Google Will Beat Apple To NFC Payments By Over A Year

Google Will Beat Apple To NFC Payments By Over A Year

The iPhone isn’t likely to get NFC-capabilities allowing it to function as a credit card until 2012, according to most reports, but Apple’s biggest competitor in the smartphone arena has no intention of waiting so long: Google is preparing to unveil their own mobile payment system on May 26th.

According to Bloomberg, Google’s new mobile payment system will leverage the NFC chips found in some Android phones — specifically, those available on Sprint/Nextel, like Google’s Nexus S 4G — and allow them to be used at NFC-equipped cash registers, paying for goods and service with a mere wave.

Previously, Google was rumored to be teaming up with Mastercard and Citigroup for a mobile payment service. It looks like those rumors might soon see fruition.

If so, and if Apple doesn’t enter the mobile payment arena until 2012, as suggested, Google will have quite the leg up on Apple when it comes to NFC payments. Of course, that’s not always a good thing: Google recently beat Apple to the cloud with their Google Music Beta service, a service that is widely said to be thin on features compared to Apple’s own offering, to be debuted at next month’s WWDC. Will Google Mobile Payments be the same, or is a year lead time plenty of time for Google to shore up the market?

  • cheesy11

    hmm im not for this creditcard phone integration market just yet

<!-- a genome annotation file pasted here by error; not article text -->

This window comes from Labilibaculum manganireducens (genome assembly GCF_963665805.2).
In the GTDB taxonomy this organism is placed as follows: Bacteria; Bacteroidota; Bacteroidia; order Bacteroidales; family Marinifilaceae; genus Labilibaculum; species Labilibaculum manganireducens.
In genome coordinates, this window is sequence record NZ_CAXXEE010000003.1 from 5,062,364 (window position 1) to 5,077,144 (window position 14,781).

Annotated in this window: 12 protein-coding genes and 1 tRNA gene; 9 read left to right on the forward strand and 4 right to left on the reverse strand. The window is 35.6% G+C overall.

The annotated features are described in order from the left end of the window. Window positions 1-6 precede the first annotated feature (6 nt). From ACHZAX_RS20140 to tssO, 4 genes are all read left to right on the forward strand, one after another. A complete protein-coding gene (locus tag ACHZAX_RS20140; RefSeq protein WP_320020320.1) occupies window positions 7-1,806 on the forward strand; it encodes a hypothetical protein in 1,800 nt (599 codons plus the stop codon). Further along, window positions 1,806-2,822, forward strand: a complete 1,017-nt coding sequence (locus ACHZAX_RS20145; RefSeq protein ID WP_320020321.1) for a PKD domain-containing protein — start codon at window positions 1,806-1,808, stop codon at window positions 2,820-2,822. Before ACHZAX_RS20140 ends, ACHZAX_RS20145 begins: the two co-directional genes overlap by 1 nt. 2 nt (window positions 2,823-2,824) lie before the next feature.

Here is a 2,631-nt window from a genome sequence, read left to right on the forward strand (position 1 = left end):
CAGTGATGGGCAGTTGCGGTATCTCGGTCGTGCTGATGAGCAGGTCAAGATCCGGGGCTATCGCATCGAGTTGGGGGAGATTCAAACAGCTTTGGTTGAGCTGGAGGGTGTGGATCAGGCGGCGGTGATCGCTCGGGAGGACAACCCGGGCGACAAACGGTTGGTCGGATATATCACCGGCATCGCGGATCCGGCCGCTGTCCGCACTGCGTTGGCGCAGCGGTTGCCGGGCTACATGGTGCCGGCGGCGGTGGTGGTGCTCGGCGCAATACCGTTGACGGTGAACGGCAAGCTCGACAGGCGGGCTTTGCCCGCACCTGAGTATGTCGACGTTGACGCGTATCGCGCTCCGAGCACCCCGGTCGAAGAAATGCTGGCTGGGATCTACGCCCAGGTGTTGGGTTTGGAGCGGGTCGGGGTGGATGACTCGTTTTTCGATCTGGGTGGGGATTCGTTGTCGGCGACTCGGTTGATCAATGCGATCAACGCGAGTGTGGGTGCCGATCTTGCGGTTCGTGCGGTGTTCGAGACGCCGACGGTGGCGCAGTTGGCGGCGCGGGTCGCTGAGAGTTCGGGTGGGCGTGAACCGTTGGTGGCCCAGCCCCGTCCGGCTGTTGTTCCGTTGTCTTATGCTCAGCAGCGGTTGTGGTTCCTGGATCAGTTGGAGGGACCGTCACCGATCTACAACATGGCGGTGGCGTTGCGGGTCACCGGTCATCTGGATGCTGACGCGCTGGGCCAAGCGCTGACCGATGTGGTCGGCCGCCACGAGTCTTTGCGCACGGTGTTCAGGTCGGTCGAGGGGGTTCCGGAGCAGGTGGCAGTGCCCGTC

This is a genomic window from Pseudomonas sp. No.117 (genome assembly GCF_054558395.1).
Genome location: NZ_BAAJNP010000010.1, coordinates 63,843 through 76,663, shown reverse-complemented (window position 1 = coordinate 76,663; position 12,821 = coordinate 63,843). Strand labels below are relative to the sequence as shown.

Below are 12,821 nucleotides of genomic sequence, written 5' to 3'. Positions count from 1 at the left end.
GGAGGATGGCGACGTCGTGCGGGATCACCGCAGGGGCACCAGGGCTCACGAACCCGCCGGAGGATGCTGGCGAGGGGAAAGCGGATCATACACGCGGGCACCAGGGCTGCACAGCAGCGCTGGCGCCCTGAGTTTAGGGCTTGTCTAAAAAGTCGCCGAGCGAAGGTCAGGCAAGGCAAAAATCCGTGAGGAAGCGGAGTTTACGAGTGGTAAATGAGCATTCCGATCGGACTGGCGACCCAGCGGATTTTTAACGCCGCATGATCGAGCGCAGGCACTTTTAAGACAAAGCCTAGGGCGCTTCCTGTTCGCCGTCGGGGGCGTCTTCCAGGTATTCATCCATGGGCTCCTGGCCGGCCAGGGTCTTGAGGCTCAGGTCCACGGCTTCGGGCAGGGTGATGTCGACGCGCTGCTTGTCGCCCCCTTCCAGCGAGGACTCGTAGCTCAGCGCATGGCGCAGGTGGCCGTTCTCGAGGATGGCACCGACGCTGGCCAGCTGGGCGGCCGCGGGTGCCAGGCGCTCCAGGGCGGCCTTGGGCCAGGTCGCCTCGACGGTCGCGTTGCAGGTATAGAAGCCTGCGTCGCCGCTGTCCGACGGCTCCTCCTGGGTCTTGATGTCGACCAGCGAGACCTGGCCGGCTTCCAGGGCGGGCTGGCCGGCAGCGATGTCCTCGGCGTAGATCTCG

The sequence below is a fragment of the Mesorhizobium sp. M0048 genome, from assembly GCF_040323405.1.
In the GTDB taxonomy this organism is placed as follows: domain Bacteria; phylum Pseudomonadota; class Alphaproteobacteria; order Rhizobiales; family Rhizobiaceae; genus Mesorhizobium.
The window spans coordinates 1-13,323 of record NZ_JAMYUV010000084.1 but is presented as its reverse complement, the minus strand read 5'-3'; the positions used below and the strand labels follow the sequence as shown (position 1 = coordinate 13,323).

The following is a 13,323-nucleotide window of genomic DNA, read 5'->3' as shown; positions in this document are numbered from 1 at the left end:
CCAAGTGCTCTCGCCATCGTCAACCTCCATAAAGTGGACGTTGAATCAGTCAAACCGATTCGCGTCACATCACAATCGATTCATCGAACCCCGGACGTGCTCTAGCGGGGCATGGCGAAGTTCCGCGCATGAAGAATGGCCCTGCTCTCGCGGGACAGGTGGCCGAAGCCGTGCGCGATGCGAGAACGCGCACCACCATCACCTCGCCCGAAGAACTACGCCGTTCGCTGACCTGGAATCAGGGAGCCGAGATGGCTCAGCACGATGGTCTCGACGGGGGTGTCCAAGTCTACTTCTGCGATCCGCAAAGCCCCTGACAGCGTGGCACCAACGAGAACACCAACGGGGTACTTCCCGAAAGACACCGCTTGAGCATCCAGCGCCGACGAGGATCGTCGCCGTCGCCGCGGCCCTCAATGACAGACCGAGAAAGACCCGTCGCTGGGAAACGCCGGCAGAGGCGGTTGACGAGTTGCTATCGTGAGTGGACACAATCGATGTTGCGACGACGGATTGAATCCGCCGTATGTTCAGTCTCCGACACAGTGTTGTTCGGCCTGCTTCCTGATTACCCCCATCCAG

• Bugbytes Security

    Heehee I bet it will be more insecure than we can imagine- if you want to get the lead in a product, don’t scratch a prototype up and release it, carefully but efficiently develop it and release it in time so you have a great product that didn’t exactly come first, but was first in quality. Then again, I’m an Apple freak, so why am I giving valuable business advice to Google? :)

  • prof_peabody

    Just for perspective … Google didn’t really “beat Apple to the cloud with their Music service.”  

    Google’s “music service” is just a hard drive in the cloud that you can upload your music to and then stream from it.  That particular “music service” (if you can call it that), has been a part of MobileMe for at least a year already.  Apple’s “music service” on the other hand, (once it arrives), will no doubt actually *be* a music service.  

  • CharliK

    how much of a leg up can Google have, at least in the US, when the only widespread NFC is select gas stations and metro systems. Oh wait, I forgot. I think you can use NFC at McDonalds. Tap for that heart attack, thunder thighs and muffin top.

  • CharliK

    What he said. 

  • Xzarcx

    From what we have all seen in the Tech industry, it really does not matter who beats who to the market due to the speed at which the technology is improving and growing. Who knows Motorola, Apple etc may come up with a new or beter NFC tech or service in the future which wil dwarf what ever big G is lunching now.

    The iPhone, iPad and Kindle are all good examples of how tech/industries are reinvented.

  • Stephen Haggar